On Sunday, the federal Drug Enforcement Administration conducted surprise inspections of various NFL teams, including the San Francisco 49ers, the Seattle Seahawk, and the Tampa Bay Buccaneers. The inspections were sparked by allegations asserted in a class-action lawsuit filed in May 2014 by several of the high-profile named players like Richard Dent, Keith Van Horne, and Jim McMahon.
The lawsuit alleged that team doctors and trainers routinely distributed addictive narcotics such as Percocet and Percodan and sleeping pills such as Ambien to players in an inappropriate manner to keep them in the game.
The agents interviewed the 49ers at MetLife Stadium, the Seattle Seahawks after their game in Kansas City, and the Tampa Bay Buccaneers at Baltimore-Washington International airport. In some occasions, the inspections were conducted while games were in progress or yet to start.
Looking for any violations under the Controlled Substances Act, DEA personnel were asking for documentations for prescriptions and records regarding the distribution of painkillers by team physicians and trainers. The agents were also investigating to see if those medical teams are properly authorized to prescribe and dispense controlled substances. One law enforcement agent told the Washington Post that, “the investigation focuses on practices across the 32-team league, including possible distribution of drugs without prescriptions or labels and the dispensing of drugs by trainers rather than physicians.”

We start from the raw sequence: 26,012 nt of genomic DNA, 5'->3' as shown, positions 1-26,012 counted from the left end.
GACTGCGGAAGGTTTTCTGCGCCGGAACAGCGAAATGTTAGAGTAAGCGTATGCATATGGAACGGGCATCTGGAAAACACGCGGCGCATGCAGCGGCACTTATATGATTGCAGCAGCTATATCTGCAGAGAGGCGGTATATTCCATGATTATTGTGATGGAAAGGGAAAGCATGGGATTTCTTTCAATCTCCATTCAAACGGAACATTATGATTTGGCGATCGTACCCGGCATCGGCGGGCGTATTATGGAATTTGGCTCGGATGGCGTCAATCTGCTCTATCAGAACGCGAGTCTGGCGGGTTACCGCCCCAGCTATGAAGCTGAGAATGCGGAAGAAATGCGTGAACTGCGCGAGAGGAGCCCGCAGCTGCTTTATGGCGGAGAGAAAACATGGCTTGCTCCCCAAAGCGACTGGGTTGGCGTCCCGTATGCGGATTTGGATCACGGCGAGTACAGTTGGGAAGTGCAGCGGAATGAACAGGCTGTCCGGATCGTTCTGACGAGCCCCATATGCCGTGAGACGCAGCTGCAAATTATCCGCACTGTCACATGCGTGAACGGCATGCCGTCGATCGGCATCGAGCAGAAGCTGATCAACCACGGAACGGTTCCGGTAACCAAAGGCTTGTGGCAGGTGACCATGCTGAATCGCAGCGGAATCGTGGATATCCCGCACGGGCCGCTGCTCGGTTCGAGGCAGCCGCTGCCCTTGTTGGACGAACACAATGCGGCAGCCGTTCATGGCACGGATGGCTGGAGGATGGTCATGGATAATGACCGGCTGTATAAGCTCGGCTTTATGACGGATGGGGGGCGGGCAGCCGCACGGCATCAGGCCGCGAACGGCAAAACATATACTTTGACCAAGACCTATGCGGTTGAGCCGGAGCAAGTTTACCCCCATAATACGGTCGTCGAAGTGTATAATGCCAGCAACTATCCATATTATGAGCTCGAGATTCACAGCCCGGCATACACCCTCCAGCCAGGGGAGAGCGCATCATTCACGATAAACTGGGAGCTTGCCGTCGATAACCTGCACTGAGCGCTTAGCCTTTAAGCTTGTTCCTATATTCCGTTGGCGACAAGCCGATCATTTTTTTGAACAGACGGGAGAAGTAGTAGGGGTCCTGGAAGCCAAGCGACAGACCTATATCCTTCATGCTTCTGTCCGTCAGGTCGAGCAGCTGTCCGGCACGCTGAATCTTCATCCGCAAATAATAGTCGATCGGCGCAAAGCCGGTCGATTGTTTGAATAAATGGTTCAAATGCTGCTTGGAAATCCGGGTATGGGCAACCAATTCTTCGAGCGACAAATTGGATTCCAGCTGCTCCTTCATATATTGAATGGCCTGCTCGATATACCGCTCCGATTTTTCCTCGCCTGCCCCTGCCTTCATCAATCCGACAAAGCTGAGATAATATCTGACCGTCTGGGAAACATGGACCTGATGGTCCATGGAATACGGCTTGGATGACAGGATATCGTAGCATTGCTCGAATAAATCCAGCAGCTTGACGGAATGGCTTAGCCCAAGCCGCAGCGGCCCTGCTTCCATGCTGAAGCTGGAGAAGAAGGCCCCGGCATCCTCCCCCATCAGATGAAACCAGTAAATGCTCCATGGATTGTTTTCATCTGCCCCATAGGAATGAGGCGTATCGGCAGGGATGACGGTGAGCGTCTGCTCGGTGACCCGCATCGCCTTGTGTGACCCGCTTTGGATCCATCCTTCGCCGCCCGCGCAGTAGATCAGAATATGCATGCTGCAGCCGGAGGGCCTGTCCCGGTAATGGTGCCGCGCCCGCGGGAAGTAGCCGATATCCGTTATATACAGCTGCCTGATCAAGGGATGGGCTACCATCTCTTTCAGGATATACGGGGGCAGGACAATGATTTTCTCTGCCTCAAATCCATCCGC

DEA spokesman Rusty Payne said, “DEA agents are currently interviewing NFL team doctors in several locations as part of an ongoing investigation into potential violations of the CSA.”
The NFL Physicians Society released a statement saying, “The NFL team doctors strive to comply with all regulations in prescribing and dispensing drugs to our patients, the players.” NFL spokesman Brain McCarthy said, “Our teams cooperated with the DEA today and we have no information to indicate that irregularities were found.”
To date over 500 former players have joined the painkiller class action, making it the second giant class action against the NFL in recent years. The complaint is seeking unspecified financial damages, and an injunction creating a NFL-funded testing and monitoring program to prevent players from becoming addicted to painkillers.